FEB 15, 2017 1:39 PM PST

Tracing Cell Lineages Back to the Beginning of the Heart's Chambers

WRITTEN BY: Kara Marker

The heart’s four chambers, made up of left and right atria and ventricles, work together in an amazingly intricate fashion, and understandably the path embryonic cells take to build these chambers is just as complex.

Researchers from the Mindich Child Health and Development Institute at the Icahn School of Medicine at Mount Sinai Hospital dove deeply into the study of one gene that impacts the development of one type of heart chamber but not the other, hoping to answer some questions about the risk of congenital heart defects, which often result from complications during chamber formation.

"An in-depth understanding of the formation of the heart chambers will enable us to better comprehend the biology behind detrimental heart defects and how best to address them," explained lead investigator of the Nature Communications study, Nicole Dubois, PhD.

Dubois and her team examined a mice model capable of exhibiting the entire lineage of cells that build the chambers of the heart. They focused on a protein-coding gene called Foxa2 that appeared to be heavily involved during embryonic development.

As a protein-coding gene, Foxa2 regulates the transcription of other genes involved in embryonic development, which means that Foxa2 has a say in whether or not certain genes are expressed and active. Development is a complex process where dozens of different tissue types must differentiate from progenitors, or precursors, cells which are destined to become a certain tissue but start out with essentially a blank slate.

They found that the progenitor cells expressing Foxa2 early in the development process eventually turn into ventricular cardiomyocytes, or heart cells, but not atrial cardiomyocytes. This means that the distinction between atria and ventricles is made long before structural differences are evident between the two chamber types.

Image: The left image is of an embryonic mouse heart, showing the four chambered structure with atria at the top and ventricles at the bottom. The right image is the fluorescent lineage tracing reporter, showing that our newly discovered progenitor cell population contributes specifically to the ventricular chambers of the heart. Credit: Mount Sinai Health System

 

“We hope that these findings will also lead to new protocols for the generation of ventricular cardiomyocytes in cell culture that could potentially be used in therapeutic settings," Dubois said.

Dubois and first author Evan Bardot, a PhD student, still have many questions about the role of Foxa2 during embryonic heart development that have yet to be addressed. Whatever the answers may be, they could open an entirely new window into the understanding of congenital heart defects, the most common type of birth defect.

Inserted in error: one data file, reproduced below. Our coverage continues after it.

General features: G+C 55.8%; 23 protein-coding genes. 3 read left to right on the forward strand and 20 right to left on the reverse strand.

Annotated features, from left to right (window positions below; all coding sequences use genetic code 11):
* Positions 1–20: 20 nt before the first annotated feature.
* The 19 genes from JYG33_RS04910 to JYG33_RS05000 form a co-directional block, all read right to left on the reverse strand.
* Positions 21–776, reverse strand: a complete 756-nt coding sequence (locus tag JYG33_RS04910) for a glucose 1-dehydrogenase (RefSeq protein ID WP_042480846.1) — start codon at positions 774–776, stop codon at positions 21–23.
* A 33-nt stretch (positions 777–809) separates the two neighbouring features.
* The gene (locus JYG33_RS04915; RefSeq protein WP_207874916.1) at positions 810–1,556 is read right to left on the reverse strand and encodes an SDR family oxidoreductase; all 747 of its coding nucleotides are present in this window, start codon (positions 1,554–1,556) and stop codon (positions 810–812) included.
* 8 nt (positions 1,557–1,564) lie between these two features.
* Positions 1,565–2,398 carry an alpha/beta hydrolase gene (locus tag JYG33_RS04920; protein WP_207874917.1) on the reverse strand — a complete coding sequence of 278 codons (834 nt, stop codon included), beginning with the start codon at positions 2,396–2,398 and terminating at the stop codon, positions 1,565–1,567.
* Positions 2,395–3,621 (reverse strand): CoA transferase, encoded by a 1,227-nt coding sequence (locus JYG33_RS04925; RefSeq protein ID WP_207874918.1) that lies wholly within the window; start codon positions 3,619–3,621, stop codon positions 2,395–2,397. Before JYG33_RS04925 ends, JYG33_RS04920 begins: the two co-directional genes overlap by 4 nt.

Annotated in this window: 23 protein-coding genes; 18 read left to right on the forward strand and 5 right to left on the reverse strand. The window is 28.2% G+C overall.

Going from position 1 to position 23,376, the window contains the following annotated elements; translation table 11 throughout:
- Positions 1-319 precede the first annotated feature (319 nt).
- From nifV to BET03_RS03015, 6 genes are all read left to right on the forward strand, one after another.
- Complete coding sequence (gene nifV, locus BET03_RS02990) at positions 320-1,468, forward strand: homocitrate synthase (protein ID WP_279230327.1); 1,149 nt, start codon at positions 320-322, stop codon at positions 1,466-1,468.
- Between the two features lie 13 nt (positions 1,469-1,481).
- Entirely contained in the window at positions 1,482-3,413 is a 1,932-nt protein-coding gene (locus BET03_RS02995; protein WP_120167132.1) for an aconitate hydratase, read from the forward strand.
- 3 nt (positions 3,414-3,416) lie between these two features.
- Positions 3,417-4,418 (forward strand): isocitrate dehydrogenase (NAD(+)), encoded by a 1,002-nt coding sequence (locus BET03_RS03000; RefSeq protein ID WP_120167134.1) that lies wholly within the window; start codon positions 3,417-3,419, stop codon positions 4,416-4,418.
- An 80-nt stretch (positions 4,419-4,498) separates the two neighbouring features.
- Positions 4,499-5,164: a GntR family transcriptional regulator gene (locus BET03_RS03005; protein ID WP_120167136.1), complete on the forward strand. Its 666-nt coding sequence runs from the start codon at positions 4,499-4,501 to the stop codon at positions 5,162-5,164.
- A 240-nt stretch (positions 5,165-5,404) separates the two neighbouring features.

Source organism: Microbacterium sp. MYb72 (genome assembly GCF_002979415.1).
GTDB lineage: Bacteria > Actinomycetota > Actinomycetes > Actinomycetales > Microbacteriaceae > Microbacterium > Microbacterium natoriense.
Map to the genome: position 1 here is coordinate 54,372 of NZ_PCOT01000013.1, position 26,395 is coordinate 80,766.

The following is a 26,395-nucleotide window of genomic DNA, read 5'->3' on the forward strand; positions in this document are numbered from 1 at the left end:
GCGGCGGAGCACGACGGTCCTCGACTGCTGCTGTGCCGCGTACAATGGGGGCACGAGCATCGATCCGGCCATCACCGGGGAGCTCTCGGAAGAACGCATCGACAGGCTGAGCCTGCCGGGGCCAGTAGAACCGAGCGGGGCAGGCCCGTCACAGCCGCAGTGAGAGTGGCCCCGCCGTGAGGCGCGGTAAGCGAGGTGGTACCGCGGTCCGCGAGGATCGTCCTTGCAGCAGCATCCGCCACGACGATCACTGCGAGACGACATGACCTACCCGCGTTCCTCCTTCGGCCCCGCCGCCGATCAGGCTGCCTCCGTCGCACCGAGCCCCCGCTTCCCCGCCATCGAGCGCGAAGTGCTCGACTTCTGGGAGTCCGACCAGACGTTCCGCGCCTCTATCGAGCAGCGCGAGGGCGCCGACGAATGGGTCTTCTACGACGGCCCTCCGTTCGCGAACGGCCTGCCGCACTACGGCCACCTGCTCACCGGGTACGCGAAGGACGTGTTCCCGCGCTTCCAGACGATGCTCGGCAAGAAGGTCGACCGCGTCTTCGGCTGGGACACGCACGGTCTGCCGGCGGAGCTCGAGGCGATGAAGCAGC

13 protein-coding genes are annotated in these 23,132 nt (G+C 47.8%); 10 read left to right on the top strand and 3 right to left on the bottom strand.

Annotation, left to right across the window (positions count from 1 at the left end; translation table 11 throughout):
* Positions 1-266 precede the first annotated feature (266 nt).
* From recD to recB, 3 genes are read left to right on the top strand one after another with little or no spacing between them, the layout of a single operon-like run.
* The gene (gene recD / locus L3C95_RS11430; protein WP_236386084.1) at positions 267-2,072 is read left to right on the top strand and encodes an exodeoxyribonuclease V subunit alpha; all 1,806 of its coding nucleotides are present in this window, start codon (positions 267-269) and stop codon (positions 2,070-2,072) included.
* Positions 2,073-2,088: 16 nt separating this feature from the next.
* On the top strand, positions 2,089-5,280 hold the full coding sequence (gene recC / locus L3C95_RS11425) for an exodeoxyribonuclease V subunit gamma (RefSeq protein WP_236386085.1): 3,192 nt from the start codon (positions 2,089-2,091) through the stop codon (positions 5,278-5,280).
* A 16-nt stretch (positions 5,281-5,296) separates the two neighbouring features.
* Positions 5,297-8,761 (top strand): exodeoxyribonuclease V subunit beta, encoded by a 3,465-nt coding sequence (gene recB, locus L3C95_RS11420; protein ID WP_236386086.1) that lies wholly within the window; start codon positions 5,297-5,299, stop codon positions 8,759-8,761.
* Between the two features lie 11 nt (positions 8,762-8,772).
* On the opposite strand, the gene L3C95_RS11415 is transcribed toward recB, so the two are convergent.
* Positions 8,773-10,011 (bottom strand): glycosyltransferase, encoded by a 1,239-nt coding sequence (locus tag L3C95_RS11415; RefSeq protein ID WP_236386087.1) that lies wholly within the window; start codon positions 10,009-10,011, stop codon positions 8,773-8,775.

Sources: GeneCards Human Gene Database, Mount Sinai Hospital/School of Medicine

About the Author
  • I am a scientific journalist and enthusiast, especially in the realm of biomedicine. I am passionate about conveying the truth in scientific phenomena and subsequently improving health and public awareness. Sometimes scientific research needs a translator to effectively communicate the scientific jargon present in significant findings. I plan to be that translating communicator, and I hope to decrease the spread of misrepresented scientific phenomena! Check out my science blog: ScienceKara.com.
You May Also Like
DEC 01, 2019
Plants & Animals
DEC 01, 2019
Blue Whales Exhibit 'Extremely Low' Heart Rates When Performing Deep Dives
Blue whales have a reputation for being massive, and as far as we know, they’re the largest living animal in exist ...
JAN 29, 2020
Cardiology
JAN 29, 2020
Eating Eggs Everyday Not Linked to Heart Disease
The common controversy over whether eating eggs is bad for heart health may finally have been dissolved thanks to new fi ...
FEB 10, 2020
Cardiology
FEB 10, 2020
Blocking Problem Protein Shows Promise for Preventing Heart Attacks
Over time, atherosclerosis, a disease that causes fatty plaques to build up in the arteries, limits the flow of oxygen-r ...
APR 10, 2020
Drug Discovery & Development
APR 10, 2020
Cardiac Patch Repairs Heart Attack Damage in Pigs and Rats
Heart attacks significantly damage cardiac tissue. Recovery time frames from a heart attack thus depend on the extent to ...
APR 14, 2020
Cardiology
APR 14, 2020
Personalized Treatments for Patients with Diabetes and Heart Disease
Often, people who have Type 2 diabetes are at an increased risk for cardiovascular disease. This is because they are usu ...
MAY 15, 2020
Technology
MAY 15, 2020
What is HARVEY?
One of the biggest challenges facing clinical workers is trying to explore user interface treatment options easily witho ...
Loading Comments...